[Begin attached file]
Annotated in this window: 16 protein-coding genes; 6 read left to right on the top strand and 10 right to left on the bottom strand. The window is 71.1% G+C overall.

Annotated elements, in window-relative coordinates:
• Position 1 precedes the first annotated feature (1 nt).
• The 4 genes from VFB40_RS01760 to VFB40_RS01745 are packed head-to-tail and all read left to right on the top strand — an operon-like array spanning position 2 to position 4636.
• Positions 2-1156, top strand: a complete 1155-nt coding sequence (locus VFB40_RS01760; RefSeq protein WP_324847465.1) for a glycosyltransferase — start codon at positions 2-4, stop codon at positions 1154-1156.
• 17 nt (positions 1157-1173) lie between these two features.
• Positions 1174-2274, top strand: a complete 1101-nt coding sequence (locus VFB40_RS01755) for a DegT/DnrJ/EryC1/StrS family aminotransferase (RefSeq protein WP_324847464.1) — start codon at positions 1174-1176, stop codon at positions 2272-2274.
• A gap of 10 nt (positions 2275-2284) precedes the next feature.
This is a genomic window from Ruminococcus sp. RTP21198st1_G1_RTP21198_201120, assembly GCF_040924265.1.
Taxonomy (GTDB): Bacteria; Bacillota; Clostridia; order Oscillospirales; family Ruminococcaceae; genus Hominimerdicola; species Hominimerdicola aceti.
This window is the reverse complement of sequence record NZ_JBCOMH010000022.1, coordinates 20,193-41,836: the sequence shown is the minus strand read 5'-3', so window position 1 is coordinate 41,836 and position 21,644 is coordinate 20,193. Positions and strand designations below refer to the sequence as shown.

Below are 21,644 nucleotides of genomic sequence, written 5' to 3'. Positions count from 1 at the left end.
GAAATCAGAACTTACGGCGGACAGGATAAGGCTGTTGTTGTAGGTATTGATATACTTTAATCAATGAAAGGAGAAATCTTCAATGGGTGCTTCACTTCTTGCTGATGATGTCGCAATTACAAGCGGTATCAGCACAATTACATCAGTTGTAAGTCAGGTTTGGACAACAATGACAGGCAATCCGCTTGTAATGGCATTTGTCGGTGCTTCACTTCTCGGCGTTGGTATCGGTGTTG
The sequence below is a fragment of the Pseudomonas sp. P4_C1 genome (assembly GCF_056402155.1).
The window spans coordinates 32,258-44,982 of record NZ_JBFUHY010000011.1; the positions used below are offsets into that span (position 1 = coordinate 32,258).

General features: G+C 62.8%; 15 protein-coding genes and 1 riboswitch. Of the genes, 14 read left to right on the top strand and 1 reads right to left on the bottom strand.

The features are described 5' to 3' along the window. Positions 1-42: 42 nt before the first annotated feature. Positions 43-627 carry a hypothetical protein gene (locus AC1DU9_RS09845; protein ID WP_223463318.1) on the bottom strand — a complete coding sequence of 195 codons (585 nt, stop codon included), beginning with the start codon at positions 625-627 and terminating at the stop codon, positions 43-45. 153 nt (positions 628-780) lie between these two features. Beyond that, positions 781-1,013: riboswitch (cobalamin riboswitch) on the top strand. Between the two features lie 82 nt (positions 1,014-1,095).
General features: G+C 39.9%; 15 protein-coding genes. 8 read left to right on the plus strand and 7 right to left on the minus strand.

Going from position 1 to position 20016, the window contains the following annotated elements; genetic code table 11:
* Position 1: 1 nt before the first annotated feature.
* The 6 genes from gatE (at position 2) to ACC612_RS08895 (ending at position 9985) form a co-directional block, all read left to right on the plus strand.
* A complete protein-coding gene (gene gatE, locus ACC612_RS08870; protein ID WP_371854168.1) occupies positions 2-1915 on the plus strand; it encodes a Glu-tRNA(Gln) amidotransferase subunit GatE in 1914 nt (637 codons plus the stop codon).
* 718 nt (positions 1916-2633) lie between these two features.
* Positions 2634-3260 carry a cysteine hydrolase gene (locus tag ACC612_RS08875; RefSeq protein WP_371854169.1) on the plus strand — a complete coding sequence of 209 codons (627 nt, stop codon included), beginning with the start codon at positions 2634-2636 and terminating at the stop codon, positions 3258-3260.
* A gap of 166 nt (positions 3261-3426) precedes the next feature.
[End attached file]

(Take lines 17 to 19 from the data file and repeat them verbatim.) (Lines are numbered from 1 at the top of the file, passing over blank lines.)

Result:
The features are described 5' to 3' along the window. Positions 1-42: 42 nt before the first annotated feature. Positions 43-627 carry a hypothetical protein gene (locus AC1DU9_RS09845; protein ID WP_223463318.1) on the bottom strand — a complete coding sequence of 195 codons (585 nt, stop codon included), beginning with the start codon at positions 625-627 and terminating at the stop codon, positions 43-45. 153 nt (positions 628-780) lie between these two features. Beyond that, positions 781-1,013: riboswitch (cobalamin riboswitch) on the top strand. Between the two features lie 82 nt (positions 1,014-1,095).
General features: G+C 39.9%; 15 protein-coding genes. 8 read left to right on the plus strand and 7 right to left on the minus strand.

Going from position 1 to position 20016, the window contains the following annotated elements; genetic code table 11: